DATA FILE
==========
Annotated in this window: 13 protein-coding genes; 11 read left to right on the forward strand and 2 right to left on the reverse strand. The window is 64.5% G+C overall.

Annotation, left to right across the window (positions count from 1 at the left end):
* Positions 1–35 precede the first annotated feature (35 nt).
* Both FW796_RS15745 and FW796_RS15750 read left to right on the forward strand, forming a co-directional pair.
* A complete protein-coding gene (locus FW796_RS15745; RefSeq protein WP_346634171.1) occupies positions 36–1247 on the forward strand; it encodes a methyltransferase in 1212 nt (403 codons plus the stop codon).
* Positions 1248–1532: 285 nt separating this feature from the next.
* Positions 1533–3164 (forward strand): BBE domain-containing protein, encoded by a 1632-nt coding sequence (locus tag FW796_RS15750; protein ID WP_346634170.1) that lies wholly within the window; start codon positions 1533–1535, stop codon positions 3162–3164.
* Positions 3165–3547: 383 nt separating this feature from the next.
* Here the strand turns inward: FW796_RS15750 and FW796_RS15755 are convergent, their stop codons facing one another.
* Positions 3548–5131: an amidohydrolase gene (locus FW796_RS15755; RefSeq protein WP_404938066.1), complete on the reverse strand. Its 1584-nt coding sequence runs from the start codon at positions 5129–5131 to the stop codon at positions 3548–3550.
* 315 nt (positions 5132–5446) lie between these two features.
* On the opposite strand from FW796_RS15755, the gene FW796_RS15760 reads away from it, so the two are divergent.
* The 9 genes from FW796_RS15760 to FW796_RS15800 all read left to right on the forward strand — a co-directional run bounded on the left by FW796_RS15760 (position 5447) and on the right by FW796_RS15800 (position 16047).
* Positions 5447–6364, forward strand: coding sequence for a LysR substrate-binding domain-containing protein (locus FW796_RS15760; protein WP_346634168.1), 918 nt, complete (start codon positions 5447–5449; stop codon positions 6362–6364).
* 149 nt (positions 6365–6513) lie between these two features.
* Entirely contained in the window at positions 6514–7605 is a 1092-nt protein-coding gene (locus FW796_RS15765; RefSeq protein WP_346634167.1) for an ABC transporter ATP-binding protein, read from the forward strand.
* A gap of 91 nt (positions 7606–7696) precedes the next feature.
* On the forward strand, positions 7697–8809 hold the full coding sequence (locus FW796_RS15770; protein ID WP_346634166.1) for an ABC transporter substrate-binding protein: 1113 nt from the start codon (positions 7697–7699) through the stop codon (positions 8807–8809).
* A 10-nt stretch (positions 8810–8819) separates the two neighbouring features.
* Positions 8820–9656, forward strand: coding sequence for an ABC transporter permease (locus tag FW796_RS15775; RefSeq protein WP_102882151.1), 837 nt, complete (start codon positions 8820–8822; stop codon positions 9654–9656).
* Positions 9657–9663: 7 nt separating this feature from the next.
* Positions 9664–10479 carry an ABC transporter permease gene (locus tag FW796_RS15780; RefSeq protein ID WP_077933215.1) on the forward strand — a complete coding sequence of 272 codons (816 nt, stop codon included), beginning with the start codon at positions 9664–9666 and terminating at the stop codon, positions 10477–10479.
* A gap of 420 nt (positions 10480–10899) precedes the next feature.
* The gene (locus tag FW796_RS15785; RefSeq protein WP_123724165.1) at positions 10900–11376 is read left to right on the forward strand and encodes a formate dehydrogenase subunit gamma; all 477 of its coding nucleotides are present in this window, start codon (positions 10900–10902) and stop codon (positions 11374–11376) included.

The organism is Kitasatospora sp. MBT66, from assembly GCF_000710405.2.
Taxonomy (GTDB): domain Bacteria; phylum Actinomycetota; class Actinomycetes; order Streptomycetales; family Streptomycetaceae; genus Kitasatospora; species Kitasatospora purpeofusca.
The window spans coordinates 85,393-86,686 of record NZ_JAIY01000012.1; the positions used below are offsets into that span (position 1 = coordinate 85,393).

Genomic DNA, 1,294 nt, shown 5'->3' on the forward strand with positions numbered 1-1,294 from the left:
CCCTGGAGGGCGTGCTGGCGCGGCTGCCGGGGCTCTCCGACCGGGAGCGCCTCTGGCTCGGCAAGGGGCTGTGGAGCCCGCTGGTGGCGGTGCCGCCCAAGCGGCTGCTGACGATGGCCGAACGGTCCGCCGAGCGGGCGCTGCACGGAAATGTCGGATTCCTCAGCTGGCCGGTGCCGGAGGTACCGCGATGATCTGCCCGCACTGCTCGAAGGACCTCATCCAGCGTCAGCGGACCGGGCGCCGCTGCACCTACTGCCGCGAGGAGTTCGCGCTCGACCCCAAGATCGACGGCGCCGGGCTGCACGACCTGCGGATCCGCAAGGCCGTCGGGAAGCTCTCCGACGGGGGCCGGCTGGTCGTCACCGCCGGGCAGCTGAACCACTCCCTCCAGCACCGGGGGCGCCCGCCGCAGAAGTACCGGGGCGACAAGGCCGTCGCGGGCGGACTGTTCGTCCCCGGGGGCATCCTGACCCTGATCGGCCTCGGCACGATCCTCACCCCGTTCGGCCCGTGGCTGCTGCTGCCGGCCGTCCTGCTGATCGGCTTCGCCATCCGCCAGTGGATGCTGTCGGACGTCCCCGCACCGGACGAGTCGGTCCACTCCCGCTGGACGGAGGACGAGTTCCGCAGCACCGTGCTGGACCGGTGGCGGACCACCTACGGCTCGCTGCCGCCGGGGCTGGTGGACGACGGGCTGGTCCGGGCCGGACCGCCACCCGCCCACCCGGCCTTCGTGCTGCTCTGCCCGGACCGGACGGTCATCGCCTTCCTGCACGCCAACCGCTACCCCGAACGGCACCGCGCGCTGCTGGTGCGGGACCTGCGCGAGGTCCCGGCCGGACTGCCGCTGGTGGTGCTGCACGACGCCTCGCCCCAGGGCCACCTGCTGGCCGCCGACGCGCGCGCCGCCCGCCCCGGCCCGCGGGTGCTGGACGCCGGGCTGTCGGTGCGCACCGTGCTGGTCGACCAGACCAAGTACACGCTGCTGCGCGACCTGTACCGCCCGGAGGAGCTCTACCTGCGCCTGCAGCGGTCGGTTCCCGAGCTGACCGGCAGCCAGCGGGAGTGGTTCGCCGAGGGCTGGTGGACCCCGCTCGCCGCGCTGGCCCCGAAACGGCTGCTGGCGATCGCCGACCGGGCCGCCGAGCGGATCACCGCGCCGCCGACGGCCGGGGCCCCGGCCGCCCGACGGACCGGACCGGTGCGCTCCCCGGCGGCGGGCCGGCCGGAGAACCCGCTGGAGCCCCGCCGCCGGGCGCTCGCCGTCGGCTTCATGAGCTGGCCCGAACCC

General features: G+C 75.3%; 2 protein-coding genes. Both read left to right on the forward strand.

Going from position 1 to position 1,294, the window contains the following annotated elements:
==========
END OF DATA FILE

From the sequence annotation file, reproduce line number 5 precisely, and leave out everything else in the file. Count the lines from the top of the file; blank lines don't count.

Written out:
* A complete protein-coding gene (locus FW796_RS15745; RefSeq protein WP_346634171.1) occupies positions 36–1247 on the forward strand; it encodes a methyltransferase in 1212 nt (403 codons plus the stop codon).